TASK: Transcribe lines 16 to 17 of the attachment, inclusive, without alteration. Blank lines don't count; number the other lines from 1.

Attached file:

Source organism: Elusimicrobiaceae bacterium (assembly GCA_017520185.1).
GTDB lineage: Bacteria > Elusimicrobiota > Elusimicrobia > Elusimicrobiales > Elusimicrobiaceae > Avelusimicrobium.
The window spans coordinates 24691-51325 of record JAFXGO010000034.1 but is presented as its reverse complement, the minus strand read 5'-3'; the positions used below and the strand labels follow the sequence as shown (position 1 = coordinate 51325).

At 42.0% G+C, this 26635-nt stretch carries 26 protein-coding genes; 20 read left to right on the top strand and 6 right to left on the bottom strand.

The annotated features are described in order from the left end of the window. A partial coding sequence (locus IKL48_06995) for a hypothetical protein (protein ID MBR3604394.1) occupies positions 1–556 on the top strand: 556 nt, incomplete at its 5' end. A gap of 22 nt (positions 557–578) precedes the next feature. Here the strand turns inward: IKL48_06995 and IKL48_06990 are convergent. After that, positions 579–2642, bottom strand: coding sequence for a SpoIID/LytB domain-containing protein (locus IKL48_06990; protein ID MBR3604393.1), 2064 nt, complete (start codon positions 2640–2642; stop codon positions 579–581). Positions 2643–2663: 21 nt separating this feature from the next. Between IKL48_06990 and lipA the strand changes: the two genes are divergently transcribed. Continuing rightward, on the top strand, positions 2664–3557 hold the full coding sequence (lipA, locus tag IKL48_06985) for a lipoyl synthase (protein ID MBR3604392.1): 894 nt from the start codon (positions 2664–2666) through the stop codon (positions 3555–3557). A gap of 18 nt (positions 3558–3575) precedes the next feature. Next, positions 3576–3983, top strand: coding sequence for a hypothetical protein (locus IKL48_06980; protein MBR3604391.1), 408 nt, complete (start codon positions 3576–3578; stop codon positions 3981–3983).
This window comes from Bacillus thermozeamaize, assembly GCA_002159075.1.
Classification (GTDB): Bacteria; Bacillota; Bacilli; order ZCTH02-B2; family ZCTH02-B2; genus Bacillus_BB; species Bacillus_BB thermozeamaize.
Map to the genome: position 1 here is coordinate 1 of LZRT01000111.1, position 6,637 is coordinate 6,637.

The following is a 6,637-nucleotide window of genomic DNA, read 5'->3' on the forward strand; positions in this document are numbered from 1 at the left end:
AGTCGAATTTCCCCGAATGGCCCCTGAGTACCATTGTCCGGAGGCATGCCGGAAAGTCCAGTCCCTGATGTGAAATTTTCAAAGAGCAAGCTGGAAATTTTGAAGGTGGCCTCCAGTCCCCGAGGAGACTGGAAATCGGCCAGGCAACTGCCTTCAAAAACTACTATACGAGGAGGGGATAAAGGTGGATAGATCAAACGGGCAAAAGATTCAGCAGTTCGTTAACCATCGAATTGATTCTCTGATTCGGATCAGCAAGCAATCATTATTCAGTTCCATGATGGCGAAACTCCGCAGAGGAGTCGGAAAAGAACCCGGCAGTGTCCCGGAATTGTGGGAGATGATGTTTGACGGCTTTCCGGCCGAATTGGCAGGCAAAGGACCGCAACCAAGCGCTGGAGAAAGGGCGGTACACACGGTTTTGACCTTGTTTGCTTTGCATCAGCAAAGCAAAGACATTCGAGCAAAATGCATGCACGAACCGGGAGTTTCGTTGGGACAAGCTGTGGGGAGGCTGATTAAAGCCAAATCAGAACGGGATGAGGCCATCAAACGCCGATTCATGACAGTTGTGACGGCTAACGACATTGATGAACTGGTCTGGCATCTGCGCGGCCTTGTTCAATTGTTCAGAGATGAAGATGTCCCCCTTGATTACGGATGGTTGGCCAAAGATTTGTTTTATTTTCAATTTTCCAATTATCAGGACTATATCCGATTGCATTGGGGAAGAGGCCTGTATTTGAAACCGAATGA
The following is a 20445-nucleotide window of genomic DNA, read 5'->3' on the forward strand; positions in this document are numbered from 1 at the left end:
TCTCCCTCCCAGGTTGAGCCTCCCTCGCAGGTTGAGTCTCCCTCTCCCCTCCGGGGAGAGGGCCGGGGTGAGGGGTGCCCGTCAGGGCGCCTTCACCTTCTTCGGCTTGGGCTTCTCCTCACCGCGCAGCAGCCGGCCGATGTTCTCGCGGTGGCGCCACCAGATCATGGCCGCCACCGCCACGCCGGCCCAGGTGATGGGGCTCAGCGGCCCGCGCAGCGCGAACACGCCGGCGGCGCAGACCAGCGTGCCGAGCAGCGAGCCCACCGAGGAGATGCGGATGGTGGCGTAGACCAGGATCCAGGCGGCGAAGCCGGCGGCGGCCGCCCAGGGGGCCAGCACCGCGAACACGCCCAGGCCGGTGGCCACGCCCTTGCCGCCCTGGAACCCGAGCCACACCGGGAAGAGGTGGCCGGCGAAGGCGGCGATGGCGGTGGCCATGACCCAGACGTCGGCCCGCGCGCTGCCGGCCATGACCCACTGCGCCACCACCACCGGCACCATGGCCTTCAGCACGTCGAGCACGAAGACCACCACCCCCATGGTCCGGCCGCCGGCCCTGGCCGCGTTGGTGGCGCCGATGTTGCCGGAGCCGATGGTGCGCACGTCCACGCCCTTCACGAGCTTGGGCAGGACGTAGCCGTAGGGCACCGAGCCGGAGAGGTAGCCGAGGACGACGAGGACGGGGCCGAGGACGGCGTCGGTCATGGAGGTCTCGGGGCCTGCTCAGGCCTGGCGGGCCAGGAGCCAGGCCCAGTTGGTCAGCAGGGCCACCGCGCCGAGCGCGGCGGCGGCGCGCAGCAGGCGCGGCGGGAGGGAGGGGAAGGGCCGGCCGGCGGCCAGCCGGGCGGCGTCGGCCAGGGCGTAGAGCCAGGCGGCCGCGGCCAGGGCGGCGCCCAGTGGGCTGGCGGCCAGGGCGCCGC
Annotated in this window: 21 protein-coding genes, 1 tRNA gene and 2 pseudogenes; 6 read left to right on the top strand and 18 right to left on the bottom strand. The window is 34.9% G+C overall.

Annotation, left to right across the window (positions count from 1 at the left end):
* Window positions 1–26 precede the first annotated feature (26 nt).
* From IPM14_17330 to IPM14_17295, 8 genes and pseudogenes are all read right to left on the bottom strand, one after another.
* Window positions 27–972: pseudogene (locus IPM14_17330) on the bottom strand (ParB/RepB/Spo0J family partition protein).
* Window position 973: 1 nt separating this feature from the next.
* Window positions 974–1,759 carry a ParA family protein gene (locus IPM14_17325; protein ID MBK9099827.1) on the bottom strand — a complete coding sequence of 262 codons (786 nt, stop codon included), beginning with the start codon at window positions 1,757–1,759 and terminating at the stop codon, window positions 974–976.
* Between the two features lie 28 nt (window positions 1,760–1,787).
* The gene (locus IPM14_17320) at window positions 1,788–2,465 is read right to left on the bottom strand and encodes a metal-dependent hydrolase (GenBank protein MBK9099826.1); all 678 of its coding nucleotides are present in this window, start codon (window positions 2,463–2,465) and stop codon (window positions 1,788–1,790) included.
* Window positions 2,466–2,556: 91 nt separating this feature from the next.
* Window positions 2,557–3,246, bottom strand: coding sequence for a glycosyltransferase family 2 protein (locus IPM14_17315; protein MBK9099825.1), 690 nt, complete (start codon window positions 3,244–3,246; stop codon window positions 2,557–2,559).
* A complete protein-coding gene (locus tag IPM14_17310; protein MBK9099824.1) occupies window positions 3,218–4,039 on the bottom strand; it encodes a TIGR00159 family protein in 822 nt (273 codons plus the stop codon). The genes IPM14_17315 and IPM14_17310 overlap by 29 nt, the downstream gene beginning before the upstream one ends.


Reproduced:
* From IPM14_17330 to IPM14_17295, 8 genes and pseudogenes are all read right to left on the bottom strand, one after another.
* Window positions 27–972: pseudogene (locus IPM14_17330) on the bottom strand (ParB/RepB/Spo0J family partition protein).